Positive Psychology finds that helping another person, even if it provides no benefit to you, builds trust. Authentic kindness helps to build trust. Giving someone else the opportunity to be kind to you with limited effort opens the door for a wholesome exchange of sincere gratitude and validation. Try asking for a quote for the company newsletter on their favorite hobby, feedback on a short description of their department, or their thoughts on the latest hiring team Instagram post. Anything that gets non-obligatory communication flowing is good.
Accept that You are an Unknown Factor
The ego is a burden everyone carries. Some lightly. Some slung over their shoulder heavy as a horse. If you are reading this, you are likely a smart cookie that goes above and beyond to achieve high performance. A difficult relationship can threaten your status as a “star recruiter” or endanger your post-interview feedback ratings. It’s time to take a step back and admit that building trust takes many small interactions, actions, and conversations. Remind yourself that you are on a journey with a new contact and celebrate each step forward you take on the path to partnership.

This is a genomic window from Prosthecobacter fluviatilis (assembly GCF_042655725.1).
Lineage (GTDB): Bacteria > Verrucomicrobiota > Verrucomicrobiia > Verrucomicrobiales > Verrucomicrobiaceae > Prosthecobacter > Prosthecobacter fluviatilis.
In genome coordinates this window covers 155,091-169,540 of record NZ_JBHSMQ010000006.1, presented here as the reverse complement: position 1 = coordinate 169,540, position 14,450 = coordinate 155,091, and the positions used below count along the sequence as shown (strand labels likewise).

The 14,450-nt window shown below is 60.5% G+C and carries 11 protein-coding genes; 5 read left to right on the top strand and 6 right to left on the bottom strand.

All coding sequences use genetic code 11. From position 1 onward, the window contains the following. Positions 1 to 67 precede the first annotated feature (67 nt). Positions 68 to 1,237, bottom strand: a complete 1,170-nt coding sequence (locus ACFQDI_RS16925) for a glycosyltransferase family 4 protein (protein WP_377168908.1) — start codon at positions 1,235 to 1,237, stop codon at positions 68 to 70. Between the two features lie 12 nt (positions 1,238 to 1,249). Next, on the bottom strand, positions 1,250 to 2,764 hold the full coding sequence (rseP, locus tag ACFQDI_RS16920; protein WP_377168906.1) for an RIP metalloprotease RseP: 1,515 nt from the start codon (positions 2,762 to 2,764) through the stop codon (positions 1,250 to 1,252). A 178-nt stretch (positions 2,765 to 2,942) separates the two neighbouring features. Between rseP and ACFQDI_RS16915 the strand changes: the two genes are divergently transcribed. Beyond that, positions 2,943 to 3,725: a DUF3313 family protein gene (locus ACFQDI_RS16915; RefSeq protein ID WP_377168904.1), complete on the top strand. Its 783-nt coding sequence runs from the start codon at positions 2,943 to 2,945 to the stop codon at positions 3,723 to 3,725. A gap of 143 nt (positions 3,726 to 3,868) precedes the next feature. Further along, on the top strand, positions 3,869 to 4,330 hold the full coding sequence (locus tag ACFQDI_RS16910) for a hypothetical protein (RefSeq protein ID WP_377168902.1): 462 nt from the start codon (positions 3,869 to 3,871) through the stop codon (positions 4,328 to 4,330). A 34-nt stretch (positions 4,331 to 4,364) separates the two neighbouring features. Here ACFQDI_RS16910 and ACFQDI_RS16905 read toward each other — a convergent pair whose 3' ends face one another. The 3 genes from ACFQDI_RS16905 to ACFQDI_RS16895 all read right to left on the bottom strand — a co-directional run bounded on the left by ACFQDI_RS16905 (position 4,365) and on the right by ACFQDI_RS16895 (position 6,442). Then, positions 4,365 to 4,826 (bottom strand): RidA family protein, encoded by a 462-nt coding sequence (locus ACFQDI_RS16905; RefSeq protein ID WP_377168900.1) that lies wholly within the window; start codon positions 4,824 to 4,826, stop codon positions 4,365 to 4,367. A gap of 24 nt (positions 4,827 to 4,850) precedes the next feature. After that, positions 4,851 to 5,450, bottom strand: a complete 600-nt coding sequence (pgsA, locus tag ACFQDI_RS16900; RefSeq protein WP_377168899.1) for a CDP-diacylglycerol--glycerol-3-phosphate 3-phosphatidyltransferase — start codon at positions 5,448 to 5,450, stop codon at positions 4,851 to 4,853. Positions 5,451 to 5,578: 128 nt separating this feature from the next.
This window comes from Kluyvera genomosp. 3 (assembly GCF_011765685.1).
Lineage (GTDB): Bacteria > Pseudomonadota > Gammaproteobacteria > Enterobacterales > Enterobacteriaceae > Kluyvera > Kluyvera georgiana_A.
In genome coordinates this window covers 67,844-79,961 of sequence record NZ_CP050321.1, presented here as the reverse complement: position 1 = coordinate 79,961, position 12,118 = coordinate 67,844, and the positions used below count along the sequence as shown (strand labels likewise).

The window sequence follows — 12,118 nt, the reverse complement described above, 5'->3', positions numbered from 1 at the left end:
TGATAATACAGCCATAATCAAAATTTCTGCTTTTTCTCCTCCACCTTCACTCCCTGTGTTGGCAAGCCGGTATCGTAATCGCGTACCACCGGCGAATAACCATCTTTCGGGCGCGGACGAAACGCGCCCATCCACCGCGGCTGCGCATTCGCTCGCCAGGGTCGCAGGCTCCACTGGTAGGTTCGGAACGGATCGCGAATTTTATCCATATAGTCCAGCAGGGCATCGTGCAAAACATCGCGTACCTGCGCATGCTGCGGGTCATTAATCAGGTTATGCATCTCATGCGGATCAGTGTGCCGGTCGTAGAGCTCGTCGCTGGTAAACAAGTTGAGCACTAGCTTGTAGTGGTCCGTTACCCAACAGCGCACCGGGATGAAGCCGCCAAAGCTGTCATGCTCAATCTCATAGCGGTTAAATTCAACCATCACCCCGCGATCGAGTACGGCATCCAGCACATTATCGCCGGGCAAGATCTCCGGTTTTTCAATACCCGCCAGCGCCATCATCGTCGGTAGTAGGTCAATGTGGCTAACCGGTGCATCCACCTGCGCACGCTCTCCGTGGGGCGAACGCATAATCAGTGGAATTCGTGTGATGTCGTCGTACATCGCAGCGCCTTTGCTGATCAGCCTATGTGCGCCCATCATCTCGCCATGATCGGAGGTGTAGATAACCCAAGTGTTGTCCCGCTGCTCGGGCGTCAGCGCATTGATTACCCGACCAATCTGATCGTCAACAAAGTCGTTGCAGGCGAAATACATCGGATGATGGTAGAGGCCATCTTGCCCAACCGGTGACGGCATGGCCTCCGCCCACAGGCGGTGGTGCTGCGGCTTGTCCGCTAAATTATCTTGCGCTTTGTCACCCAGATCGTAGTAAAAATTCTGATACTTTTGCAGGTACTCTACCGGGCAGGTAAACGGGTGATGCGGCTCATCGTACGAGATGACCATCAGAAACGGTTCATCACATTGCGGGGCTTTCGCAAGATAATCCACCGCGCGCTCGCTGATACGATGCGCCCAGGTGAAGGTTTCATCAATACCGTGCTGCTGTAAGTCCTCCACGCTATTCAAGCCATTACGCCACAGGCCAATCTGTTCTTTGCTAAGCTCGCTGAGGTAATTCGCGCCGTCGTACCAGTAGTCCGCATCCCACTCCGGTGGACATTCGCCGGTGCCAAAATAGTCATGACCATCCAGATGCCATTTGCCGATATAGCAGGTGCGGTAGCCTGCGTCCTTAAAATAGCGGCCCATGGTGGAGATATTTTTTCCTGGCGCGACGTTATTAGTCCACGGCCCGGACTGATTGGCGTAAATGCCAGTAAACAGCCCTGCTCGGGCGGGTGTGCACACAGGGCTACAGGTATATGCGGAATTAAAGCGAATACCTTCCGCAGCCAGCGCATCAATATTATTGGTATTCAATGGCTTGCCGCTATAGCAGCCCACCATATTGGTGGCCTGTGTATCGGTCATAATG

Northwestern University’s Kellogg School of Management has developed a Trust Project to collect ideas and research about building trustworthy teams and corporations. They describe differing expectations as a very, very complicated and delicate negotiation. If you are starting a new project with a new contact prepare as if you are making a deal. Conduct discovery, scope the task, assign responsibility on both sides, and seek agreement and confirmation at each step. Your kick-off meeting follow-up email is akin to a contract. Your seriousness of purpose will increase trust immediately.